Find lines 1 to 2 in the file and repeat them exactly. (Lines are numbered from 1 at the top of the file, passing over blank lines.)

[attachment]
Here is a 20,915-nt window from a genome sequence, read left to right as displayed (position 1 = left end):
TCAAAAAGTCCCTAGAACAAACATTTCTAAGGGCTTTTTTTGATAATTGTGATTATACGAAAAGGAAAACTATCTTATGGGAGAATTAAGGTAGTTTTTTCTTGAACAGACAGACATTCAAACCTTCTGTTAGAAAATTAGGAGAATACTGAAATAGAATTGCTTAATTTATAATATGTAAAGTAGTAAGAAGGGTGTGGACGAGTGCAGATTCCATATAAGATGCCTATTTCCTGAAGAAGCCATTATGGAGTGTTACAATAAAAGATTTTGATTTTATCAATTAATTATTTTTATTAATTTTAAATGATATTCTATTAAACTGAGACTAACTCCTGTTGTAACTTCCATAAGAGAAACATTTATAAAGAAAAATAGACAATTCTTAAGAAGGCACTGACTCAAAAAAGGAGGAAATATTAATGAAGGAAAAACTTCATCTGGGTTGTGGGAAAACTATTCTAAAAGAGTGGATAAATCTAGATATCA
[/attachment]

Here is a 20,915-nt window from a genome sequence, read left to right as displayed (position 1 = left end):
TCAAAAAGTCCCTAGAACAAACATTTCTAAGGGCTTTTTTTGATAATTGTGATTATACGAAAAGGAAAACTATCTTATGGGAGAATTAAGGTAGTTTTTTCTTGAACAGACAGACATTCAAACCTTCTGTTAGAAAATTAGGAGAATACTGAAATAGAATTGCTTAATTTATAATATGTAAAGTAGTAAGAAGGGTGTGGACGAGTGCAGATTCCATATAAGATGCCTATTTCCTGAAGAAGCCATTATGGAGTGTTACAATAAAAGATTTTGATTTTATCAATTAATTATTTTTATTAATTTTAAATGATATTCTATTAAACTGAGACTAACTCCTGTTGTAACTTCCATAAGAGAAACATTTATAAAGAAAAATAGACAATTCTTAAGAAGGCACTGACTCAAAAAAGGAGGAAATATTAATGAAGGAAAAACTTCATCTGGGTTGTGGGAAAACTATTCTAAAAGAGTGGATAAATCTAGATATCA